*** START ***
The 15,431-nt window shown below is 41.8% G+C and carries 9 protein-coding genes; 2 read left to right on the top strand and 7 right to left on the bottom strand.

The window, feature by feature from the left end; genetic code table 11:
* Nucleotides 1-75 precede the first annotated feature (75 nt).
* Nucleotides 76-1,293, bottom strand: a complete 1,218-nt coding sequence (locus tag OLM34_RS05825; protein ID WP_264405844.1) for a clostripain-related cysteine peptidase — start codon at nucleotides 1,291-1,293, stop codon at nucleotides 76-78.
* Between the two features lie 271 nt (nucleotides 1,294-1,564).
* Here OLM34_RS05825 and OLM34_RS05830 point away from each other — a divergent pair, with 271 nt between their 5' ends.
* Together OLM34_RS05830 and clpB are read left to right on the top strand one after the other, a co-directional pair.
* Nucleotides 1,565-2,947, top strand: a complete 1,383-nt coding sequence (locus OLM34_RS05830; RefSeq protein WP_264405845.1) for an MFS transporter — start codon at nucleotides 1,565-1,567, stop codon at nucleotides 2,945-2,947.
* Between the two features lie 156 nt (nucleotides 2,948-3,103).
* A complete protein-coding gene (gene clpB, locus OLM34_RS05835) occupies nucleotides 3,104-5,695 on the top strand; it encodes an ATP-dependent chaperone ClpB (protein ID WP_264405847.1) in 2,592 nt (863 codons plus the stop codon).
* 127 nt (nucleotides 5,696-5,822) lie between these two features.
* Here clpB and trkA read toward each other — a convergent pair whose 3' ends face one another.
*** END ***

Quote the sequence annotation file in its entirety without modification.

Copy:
The 15,431-nt window shown below is 41.8% G+C and carries 9 protein-coding genes; 2 read left to right on the top strand and 7 right to left on the bottom strand.

The window, feature by feature from the left end; genetic code table 11:
* Nucleotides 1-75 precede the first annotated feature (75 nt).
* Nucleotides 76-1,293, bottom strand: a complete 1,218-nt coding sequence (locus tag OLM34_RS05825; protein ID WP_264405844.1) for a clostripain-related cysteine peptidase — start codon at nucleotides 1,291-1,293, stop codon at nucleotides 76-78.
* Between the two features lie 271 nt (nucleotides 1,294-1,564).
* Here OLM34_RS05825 and OLM34_RS05830 point away from each other — a divergent pair, with 271 nt between their 5' ends.
* Together OLM34_RS05830 and clpB are read left to right on the top strand one after the other, a co-directional pair.
* Nucleotides 1,565-2,947, top strand: a complete 1,383-nt coding sequence (locus OLM34_RS05830; RefSeq protein WP_264405845.1) for an MFS transporter — start codon at nucleotides 1,565-1,567, stop codon at nucleotides 2,945-2,947.
* Between the two features lie 156 nt (nucleotides 2,948-3,103).
* A complete protein-coding gene (gene clpB, locus OLM34_RS05835) occupies nucleotides 3,104-5,695 on the top strand; it encodes an ATP-dependent chaperone ClpB (protein ID WP_264405847.1) in 2,592 nt (863 codons plus the stop codon).
* 127 nt (nucleotides 5,696-5,822) lie between these two features.
* Here clpB and trkA read toward each other — a convergent pair whose 3' ends face one another.